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Electricity outage: 'Majority' of 360,000 without electricity face up to two days without power

 

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Fallen tree near the Back of Dublin Airport at Knocksedan

Fallen tree near the Back of Dublin Airport at Knocksedan

Fallen tree near the Back of Dublin Airport at Knocksedan

The majority of people across the country are facing "up to two days" without electricity - with some people expected to have no power for up to 10 days.

Bernadette Maloney, head of corporate affairs for the ESB, told the Ray D'Arcy show that Ireland is experiencing "unprecedented" outages.

Over 360,000 homes and businesses are currently without power, and the number is only increasing, as Hurricane Ophilia sweeps across the country.

Ms Maloney said earlier that between "5-10pc" of ESB customers may have to go as long as 10 days without electricity.

She said they are hoping crews from other countries will assist Ireland as the country tries to recover from the most powerful storm to hit the country in half a century.

"We've gone to help France in the past and the UK, so those favours will be reciprocated as well," she said.

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 A man and his dog walk past a fallen tree in the Killarney Demesne after Hurricane Ophelia on Monday.
Photo Don MacMonagle

A man and his dog walk past a fallen tree in the Killarney Demesne after Hurricane Ophelia on Monday. Photo Don MacMonagle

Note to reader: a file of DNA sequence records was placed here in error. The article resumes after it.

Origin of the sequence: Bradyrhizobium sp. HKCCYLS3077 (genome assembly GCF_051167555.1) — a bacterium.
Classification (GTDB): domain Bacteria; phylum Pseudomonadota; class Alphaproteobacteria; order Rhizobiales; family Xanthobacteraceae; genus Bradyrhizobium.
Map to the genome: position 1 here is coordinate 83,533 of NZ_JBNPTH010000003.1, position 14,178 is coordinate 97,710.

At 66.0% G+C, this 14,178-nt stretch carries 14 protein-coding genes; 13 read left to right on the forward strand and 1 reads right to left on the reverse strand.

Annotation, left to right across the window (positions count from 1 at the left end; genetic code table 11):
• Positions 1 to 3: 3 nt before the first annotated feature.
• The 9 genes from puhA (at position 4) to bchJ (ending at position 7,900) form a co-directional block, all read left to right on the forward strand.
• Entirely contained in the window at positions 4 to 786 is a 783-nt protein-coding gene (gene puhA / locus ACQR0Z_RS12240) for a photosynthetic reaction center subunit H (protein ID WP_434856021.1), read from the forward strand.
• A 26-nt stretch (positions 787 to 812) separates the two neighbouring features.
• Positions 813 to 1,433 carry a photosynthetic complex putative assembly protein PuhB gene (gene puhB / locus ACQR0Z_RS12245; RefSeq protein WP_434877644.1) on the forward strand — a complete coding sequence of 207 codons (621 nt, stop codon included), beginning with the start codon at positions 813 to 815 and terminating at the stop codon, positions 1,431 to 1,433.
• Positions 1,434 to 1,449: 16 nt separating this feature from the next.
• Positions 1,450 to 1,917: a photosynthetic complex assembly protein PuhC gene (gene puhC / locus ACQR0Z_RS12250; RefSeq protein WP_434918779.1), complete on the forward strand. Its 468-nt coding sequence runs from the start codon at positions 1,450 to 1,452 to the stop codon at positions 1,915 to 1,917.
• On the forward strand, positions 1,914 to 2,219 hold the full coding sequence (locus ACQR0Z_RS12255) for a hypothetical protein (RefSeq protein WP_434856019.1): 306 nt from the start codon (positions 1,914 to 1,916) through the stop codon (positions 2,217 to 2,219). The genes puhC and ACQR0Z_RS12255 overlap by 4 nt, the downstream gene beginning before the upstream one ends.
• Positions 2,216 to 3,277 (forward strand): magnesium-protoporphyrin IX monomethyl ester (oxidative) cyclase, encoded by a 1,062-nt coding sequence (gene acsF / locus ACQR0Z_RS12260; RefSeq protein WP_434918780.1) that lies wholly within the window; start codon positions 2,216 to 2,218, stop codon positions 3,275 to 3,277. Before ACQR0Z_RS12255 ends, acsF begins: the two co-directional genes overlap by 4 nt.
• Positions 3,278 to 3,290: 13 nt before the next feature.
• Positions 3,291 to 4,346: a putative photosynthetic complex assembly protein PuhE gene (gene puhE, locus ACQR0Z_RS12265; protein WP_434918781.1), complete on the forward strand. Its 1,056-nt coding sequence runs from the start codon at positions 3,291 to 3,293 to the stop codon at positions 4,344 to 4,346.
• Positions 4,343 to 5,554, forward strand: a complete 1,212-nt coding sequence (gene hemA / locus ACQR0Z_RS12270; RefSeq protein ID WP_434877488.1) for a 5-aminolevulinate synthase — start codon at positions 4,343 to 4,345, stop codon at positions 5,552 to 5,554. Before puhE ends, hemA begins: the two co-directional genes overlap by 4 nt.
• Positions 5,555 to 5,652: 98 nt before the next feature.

People take selfies in waves and high wind at Lahinch in County Clare on the West Coast of Ireland as Hurricane Ophelia hits the UK and Ireland with gusts of up to 80mph Niall Carson/PA Wire

People take selfies in waves and high wind at Lahinch in County Clare on the West Coast of Ireland as Hurricane Ophelia hits the UK and Ireland with gusts of up to 80mph Niall Carson/PA Wire

A man shelters from the waves and high wind at Lahinch in County Clare on the West Coast of Ireland as Hurricane Ophelia hits the UK and Ireland with gusts of up to 80mph.: Niall Carson/PA Wire

A man shelters from the waves and high wind at Lahinch in County Clare on the West Coast of Ireland as Hurricane Ophelia hits the UK and Ireland with gusts of up to 80mph.: Niall Carson/PA Wire

Hurricane winds collapsed a stand at Turners Cross, Cork city during Storm Ophelia.
Pic Daragh Mc Sweeney/Provision

Hurricane winds collapsed a stand at Turners Cross, Cork city during Storm Ophelia. Pic Daragh Mc Sweeney/Provision

Provision 161017
Hurricane 'Ophelia'.... fallen tree Knocknaheeny, Cork City
Pic Michael Mac Sweeney/Provision

Provision 161017 Hurricane 'Ophelia'.... fallen tree Knocknaheeny, Cork City Pic Michael Mac Sweeney/Provision

As Hurricane Ophelia continues in Galway people taking video of themselves out in the Height of the storm at the Spanish arch and Claddgh area of Galway
  . Photo:Andrew Downes

As Hurricane Ophelia continues in Galway people taking video of themselves out in the Height of the storm at the Spanish arch and Claddgh area of Galway . Photo:Andrew Downes

Fallen trees in Farranree during Storm Ophelia Cork city.
Pic Daragh Mc Sweeney/Provision

Fallen trees in Farranree during Storm Ophelia Cork city. Pic Daragh Mc Sweeney/Provision

Damage to a fenced wall in Farranree during Storm Ophelia Cork city.
Pic Daragh Mc Sweeney/Provision

Damage to a fenced wall in Farranree during Storm Ophelia Cork city. Pic Daragh Mc Sweeney/Provision

16/10/2017
Poolbeg Lighthouse on the great South Wall during Hurricane Ophelia, Dublin.
Photo: Gareth Chaney Collins

16/10/2017 Poolbeg Lighthouse on the great South Wall during Hurricane Ophelia, Dublin. Photo: Gareth Chaney Collins

As Hurricane Ophelia continues in Galway people taking video of themselves out in the Height of the storm at the Spanish arch and Claddgh area of Galway
  . Photo:Andrew Downes